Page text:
Advanced Search
MyIDEAS: Login to save this article or follow this journal

Employment Multipliers from Agricultural Growth and Poverty Reduction

Contents:

Author Info

  • John W. Mellor

    (Abt Associates, Inc., Washington, D. C.)

Registered author(s):

    Abstract

    Poverty is still a major problem in Pakistan. Worse, the excellent progress made in poverty reduction in the 1970s and 1980s has been reversed in the 1990s. That is the bad news. The good news is that Pakistan is unusually well placed to return to rapid reduction in poverty. We have long known that agricultural growth is closely related to poverty reduction. Recent studies by Peter Timmer and by Martin Ravallion and their colleagues provide massive statistical evidence of this relationship. Rural growth and agricultural growth have a major effect on poverty reduction; urban growth and manufacturing growth do not. At first glance that is strange because farmers are not the poorest rural people, and the direct benefits from agricultural growth are distributed roughly proportionately to size of landholding. The poor in rural areas are heavily concentrated in the rural non-farm sector. They produce non-tradable goods and services. That is, local demand is essential to their growth. It is rising agricultural incomes that provide that growth in local demand. Thus, agriculture’s massive impact on poverty is indirect, working through expenditures on the rural non-farm sector. The bulk of those expenditures are for consumption goods. Pakistan has unusually productive resources that are highly responsive to the favourable forces of globalisation and technological change. In the 1970s and 1980s the agriculture of Pakistan grew at better than four percent per year, sufficient to reduce poverty levels rapidly. To return to those growth rates requires several public actions. Institutional reform in the irrigation system needs to reverse the losses that have occurred from poor management. There must be increased expenditure on the agricultural research and extension systems and that expenditure must be subject to a few priorities and increased efficiency. The rural road and education systems need to be massively expanded. Much more emphasis needs to be placed on expansion of the high value horticultural sector for which Pakistan has a strong comparative advantage in international markets. Those actions can be expected to bring a return to high growth rates in the four to six percent range and a resumption of rapid decline in poverty and its virtual elimination in a ten to twenty year period.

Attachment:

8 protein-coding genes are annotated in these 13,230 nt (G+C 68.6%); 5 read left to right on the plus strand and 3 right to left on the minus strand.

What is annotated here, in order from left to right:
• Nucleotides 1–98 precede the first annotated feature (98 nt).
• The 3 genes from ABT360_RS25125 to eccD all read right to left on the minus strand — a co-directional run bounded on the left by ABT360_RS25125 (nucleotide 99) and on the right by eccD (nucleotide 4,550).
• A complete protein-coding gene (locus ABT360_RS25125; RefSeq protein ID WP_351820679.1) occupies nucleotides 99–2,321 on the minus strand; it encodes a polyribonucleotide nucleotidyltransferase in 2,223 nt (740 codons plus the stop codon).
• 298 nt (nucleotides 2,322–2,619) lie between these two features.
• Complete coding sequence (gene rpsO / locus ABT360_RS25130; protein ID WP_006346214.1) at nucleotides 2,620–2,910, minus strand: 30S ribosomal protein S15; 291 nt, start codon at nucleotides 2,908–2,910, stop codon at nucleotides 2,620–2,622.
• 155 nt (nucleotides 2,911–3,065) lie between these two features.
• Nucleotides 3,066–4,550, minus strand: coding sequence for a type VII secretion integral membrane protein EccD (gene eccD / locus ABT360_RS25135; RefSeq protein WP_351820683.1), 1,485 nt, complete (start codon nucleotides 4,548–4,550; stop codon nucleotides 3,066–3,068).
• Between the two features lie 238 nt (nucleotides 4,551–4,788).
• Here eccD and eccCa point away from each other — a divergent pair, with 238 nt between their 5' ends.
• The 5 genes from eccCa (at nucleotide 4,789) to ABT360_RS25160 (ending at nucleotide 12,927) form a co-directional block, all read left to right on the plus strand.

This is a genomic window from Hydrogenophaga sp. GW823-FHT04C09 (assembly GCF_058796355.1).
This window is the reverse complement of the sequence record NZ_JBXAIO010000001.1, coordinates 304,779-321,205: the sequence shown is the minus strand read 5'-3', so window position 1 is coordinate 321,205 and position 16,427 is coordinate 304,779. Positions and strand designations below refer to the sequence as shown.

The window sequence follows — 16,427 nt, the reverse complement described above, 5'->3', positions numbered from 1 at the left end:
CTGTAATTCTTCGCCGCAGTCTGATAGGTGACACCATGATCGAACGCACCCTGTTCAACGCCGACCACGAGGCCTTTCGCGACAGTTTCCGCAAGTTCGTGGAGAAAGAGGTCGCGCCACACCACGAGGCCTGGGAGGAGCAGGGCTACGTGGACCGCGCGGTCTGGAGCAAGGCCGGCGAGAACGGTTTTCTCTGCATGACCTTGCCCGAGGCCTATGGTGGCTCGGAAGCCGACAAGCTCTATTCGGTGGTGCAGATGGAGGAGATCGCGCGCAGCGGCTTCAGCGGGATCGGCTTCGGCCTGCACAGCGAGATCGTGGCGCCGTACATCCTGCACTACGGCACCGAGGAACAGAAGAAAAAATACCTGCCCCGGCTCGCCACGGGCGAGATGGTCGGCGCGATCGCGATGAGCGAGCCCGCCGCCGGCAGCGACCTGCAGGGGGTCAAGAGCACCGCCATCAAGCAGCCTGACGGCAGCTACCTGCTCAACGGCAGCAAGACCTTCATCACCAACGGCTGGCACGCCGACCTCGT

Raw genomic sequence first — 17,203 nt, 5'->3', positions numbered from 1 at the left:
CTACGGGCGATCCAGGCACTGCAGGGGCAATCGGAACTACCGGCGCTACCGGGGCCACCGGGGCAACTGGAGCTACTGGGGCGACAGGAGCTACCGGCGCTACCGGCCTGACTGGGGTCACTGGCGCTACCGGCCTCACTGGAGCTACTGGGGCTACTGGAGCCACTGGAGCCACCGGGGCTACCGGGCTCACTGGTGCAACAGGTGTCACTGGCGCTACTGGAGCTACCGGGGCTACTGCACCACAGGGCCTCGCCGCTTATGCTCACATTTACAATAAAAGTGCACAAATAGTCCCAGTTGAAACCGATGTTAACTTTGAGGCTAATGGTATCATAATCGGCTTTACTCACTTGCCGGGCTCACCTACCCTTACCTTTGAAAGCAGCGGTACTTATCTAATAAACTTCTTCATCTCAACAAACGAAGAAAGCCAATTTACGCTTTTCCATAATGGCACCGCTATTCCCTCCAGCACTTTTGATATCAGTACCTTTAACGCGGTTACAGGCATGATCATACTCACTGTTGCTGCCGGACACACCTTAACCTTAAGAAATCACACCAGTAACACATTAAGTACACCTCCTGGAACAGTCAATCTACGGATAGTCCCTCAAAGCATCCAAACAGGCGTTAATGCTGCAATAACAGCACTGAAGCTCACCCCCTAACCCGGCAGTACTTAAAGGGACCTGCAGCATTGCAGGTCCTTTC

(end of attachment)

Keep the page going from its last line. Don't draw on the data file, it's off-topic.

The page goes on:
Download Info

    If you experience problems downloading a file, check if you have the proper application to view it first. In case of further problems read the IDEAS help page. Note that these files are not on the IDEAS site. Please be patient as the files may be large.
    File URL: http://www.pide.org.pk/pdf/PDR/2001/Volume4/371-400.pdf
    Download Restriction: no

    Bibliographic Info

    Article provided by Pakistan Institute of Development Economics in its journal The Pakistan Development Review.

    Volume (Year): 40 (2001)
    Issue (Month): 4 ()
    Pages: 371-400

    as in new window
    Handle: RePEc:pid:journl:v:40:y:2001:i:4:p:371-400

    Contact details of provider:
    Postal: P.O.Box 1091, Islamabad-44000
    Phone: (92)(51)9248051
    Fax: (92)(51)9248065
    Email:
    Web page: http://www.pide.org.pk
    More information through EDIRC

    Related research

    Keywords:

    References

    References listed on IDEAS
    Please report citation or reference errors to , or , if you are the registered author of the cited work, log in to your RePEc Author Service profile, click on "citations" and make appropriate adjustments.:
    as in new window
    1. Lipton, Michael & Ravallion, Martin, 1993. "Poverty and policy," Policy Research Working Paper Series 1130, The World Bank.